PROGRAM CONTROL : The calculation setup and the physical parameters of the multislice calculation with MSA are controlled by a parameter file. The parameter file is a text file containing a list of parameters in a fix sequence. You may generate your own parameter file from the table below or by exporting an MSA parameter file from a setup done with the Dr. Probe Graphical User Interface. The table given below describes the structure of the parameter file and gives a short description of the meaning for each parameter. The parameter file is a mandatory parameter for calling the msa.exe application.

Line

Parameters

Description (Version 0.62+)

01

<string>

Parameter block name, must be '[Microscope Parameters]'

02

<float>

Incident probe convergence half angle [mrad], e.g. 30

03

<float>

Inner radius of a default angular detector in a diffraction plane [mrad], e.g. 80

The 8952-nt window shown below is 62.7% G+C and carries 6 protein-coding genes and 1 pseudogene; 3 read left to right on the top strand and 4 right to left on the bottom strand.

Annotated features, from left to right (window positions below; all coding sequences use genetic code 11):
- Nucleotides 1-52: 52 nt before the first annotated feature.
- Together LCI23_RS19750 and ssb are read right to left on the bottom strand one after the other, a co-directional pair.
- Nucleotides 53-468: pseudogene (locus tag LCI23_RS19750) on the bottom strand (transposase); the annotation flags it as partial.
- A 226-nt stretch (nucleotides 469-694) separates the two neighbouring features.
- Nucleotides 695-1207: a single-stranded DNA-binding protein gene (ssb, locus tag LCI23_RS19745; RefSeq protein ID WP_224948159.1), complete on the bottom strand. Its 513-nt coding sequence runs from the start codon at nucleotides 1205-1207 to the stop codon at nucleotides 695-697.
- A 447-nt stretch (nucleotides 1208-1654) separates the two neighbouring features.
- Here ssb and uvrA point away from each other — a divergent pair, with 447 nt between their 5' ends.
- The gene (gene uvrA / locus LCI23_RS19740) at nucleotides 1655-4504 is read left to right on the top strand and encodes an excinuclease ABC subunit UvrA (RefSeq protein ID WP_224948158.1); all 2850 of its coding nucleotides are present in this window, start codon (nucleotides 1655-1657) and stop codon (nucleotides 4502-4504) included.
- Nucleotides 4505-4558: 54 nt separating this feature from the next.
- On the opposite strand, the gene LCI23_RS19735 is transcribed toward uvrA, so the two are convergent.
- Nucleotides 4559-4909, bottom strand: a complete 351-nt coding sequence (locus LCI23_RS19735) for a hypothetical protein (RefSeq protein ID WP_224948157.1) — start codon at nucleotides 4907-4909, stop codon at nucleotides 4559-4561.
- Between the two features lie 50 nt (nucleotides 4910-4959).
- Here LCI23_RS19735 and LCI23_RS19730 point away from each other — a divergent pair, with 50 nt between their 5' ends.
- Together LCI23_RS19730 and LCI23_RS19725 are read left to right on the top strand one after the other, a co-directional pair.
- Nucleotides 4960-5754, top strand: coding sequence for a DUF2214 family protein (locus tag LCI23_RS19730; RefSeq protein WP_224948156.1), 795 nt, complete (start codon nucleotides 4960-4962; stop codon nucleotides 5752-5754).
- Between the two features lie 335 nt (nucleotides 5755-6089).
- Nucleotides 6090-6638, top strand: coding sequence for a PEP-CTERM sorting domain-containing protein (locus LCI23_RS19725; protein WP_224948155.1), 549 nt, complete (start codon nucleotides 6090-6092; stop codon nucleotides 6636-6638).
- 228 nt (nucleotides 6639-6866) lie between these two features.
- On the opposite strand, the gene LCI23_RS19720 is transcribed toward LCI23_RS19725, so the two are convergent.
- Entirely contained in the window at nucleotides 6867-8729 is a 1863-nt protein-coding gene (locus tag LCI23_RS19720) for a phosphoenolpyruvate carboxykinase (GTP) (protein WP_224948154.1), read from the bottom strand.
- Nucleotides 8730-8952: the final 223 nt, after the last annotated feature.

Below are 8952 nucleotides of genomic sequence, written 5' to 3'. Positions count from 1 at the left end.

04

<float>

Outer radius of a default angular detector in a diffraction plane [mrad], e.g. 250

05

<number> <string>

Multiple detector definition. Set the number switches between using the default detector defined above (0) and detector definitions as specified in an extra file. The name of the extra detector definition file must be specified in that case.
Example: 1, 'prm\detectors.prm'

06

<float>

Electron wavelength [nm], e.g. 0.001969

07

<float>

Effective source radius (HWHM) [nm] (STEM only), e.g. 0.055

08

<float>

Effective focus spread (1/e half-width) [nm] (STEM only), e.g. 1.5

09

<float>

Relative focus-spread kernel width used for the explicit focal convolution (STEM only), e.g. 2.0

10

<number>

Number of focal kernel steps (STEM only), e.g. 7

11

<number>

Number Nabr of aberration coefficients set below, e.g. 3

11+

<number> <float> <float>

Aberration definition by an index number and two coefficient values given in [nm] for all aberrations, e.g. define a 5.8 nm defocus by '2 5.8 0.0', or a star aberration of 4.7 nm along 30 degrees azimuth by '6 4070. 2350.'.
The index number (0 ... 23) identifies the aberration type and the two values are the x and y component (or the real and imaginary part) of the aberration coefficient. The aberrations are identified by index according to the following list:

Index

Aberration

0